New York’s glam rock star Lisa Jackson and her band Girl Friday have returned this weekend after an 11-year hiatus for two sold-out charity shows at the Ars Nova in Hell’s Kitchen. The group—which features Jackson on lead vocals and guitar, Steve Lavner on keyboard, Jeff Gurner on bass, and Freddie “Boom Boom” Sanchez on, unsurprisingly, drums—initially broke out onto the New York music scene in the early aughts, playing a punk rock sound with lyrics challenging gender and societal norms. Their first performance took place this past Saturday, and Monday night might be the last chance ever to see Jackson and her band. The Argus conducted a phone interview with Jackson to talk more about the importance of glam rock, the experience of bringing the band back together, and the necessity for visibility in the gender-nonconforming community.
The Argus: What was it that made you come back to do these shows?
Lisa Jackson: The real story is that my wife is turning 30 this year and I said to her, “What do you want for your birthday?” and she said, “I want a Lisa Jackson Girl Friday show.” [laughs]. So I said okay but was very nervous about it because it had been a long time. But things started progressing and it all came together very quickly.
A: A lot of your songs include powerful social messages. Was the current political climate also a factor in these shows?
LS: My wife and I both live in D.C. and we’ve become very politically active since the election of Trump. We’ve gotten involved with our community action group and an organization called OUR Restroom, which is focused on having non-gendered signage on restrooms. It made me realize that my band had really developed a very solid voice for trans women and trans people. Over the course of rehearsing, I realized that we have a gift in all these songs we’ve created. Trans people need to be very visible right now, given the current political climate, and so I thought I should use this as a platform to bring awareness.
A: Proceeds from these two shows will go to the Transgender Legal Defense and Education Fund, correct? That seems like a great cause.
LS: They have several services they do for trans people. One of the ones I find most important is the Name Change Project, which helps trans people through the legal process of changing your name on all of your documents. That can be a little overwhelming; I did it twelve years ago. It’s really nice to have an organization that provides lawyers, pro bono, to help you work through it all.
A: So your music genre is, at least in part, glam rock, where musicians embrace gender-bending and a level of theatricality in their performances (e.g. David Bowie, Jobriath, New York Dolls). When did you first get involved in this style?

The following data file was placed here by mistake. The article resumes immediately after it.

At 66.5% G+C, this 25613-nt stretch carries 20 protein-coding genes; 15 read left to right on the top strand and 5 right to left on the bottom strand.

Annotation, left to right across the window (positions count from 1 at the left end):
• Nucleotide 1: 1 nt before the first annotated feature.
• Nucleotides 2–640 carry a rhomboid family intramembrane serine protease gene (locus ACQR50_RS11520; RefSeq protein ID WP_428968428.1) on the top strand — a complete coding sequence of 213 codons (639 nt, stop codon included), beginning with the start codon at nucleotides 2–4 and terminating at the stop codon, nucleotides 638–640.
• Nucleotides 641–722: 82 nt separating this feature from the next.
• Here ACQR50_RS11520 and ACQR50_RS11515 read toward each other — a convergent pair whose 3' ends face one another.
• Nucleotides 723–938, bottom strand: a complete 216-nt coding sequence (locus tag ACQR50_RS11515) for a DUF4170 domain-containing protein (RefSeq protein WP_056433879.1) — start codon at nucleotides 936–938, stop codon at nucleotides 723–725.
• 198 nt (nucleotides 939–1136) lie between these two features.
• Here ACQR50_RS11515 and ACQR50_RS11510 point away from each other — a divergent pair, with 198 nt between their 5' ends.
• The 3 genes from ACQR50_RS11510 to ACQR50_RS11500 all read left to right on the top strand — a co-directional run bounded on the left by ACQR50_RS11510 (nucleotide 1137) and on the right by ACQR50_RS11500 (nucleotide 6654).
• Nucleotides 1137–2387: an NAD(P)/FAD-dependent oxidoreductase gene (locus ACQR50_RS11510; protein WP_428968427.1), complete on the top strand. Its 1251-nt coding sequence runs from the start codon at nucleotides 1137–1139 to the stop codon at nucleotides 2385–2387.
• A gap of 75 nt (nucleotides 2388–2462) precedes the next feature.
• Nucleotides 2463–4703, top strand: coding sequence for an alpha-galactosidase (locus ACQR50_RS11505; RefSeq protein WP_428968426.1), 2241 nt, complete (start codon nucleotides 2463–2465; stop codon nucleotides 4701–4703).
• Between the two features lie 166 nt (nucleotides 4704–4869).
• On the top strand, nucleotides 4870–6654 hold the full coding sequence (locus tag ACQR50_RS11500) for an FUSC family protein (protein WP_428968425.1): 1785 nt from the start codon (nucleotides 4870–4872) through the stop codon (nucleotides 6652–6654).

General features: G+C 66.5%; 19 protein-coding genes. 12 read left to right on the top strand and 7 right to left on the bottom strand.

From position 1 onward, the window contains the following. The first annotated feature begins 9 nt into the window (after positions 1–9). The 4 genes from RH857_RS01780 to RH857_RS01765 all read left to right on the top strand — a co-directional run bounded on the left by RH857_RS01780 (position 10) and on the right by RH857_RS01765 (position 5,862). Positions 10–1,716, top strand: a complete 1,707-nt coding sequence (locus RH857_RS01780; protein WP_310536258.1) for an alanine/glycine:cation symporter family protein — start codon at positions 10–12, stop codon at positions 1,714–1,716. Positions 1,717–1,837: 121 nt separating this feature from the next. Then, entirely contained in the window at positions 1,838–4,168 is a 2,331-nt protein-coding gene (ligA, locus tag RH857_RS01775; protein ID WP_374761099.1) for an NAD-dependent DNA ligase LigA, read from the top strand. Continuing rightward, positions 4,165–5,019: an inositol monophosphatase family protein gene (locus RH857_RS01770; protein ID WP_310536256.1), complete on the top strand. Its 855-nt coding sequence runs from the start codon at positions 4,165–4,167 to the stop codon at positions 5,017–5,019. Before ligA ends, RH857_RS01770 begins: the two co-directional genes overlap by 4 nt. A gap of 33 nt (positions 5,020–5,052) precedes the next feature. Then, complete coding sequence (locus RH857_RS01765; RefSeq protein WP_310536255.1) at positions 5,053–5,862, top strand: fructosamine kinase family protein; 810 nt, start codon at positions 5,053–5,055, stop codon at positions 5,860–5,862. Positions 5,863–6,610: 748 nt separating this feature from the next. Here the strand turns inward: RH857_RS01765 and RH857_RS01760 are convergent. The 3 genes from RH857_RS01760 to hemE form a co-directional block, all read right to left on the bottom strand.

LS: I grew up in the ’80s, so a lot of my influence came directly from MTV and the big stars: Michael Jackson, Madonna, Boy George, and the hair bands of Van Halen and Mötley Crüe—so they weren’t glam rock, mostly. But my older siblings were listening to everything from the ’70s, which included Bowie—who was more in his glam rock decade then, I would say. I don’t know that I was super aware of his influences, though, until I started transitioning and identifying more as a queer person. I think glam rock for me is about pushing social norms and expressing yourself in fun or flamboyant ways that may or may not make a statement, you know?
A: It’s amazing that all four original band members were able to come back together after almost a decade of separation. How has that been?
LS: It’s been really really satisfying. We were unfortunate in [that] we had a very cliché rock and roll break up where we all got mad with each other and didn’t speak for close to ten years. It got to the point where we really didn’t know why we didn’t speak to each other. We just didn’t. Now I think everyone has such a different perspective on what we created together and such an appreciation for it that it’s been a lot of fun to get our relationship back with each other.
A: Will these really be your last shows, the last chance ever to see you perform?
LS: It’s a question that everyone is asking because the shows literally sold out in a matter of two weeks. The response has been really great, but I think right now we’re super happy that we’re doing this and that the venue and the fans are so into it that we do not have any plans of future shows. I think it puts it out there for us, though, that if we want to do a show, it’s definitely there for the taking. I would say ask me again on Tuesday morning, and I might have a more solid answer [laughs].
A: What has this experience of bringing the band together meant for you personally?
LS: As I do this again, I’m remembering that for me this whole band Lisa Jackson + Girl Friday was a platform to transition and during the time that I was doing that, I don’t think I quite understood me or what was happening for me. And so, for any people out there who are non-gender conforming, I just wanted to express my gratitude for their experience. It’s a tough row to hoe sometimes, and I’m grateful for the opportunity to get on stage again and be a visible presence for trans and non-gender conforming people. It’s a very unfortunate time with the current administration and the attitude that we see in America. We have to stick with and stick up for each other right now.
Andrew Fleming can be reached at email@example.com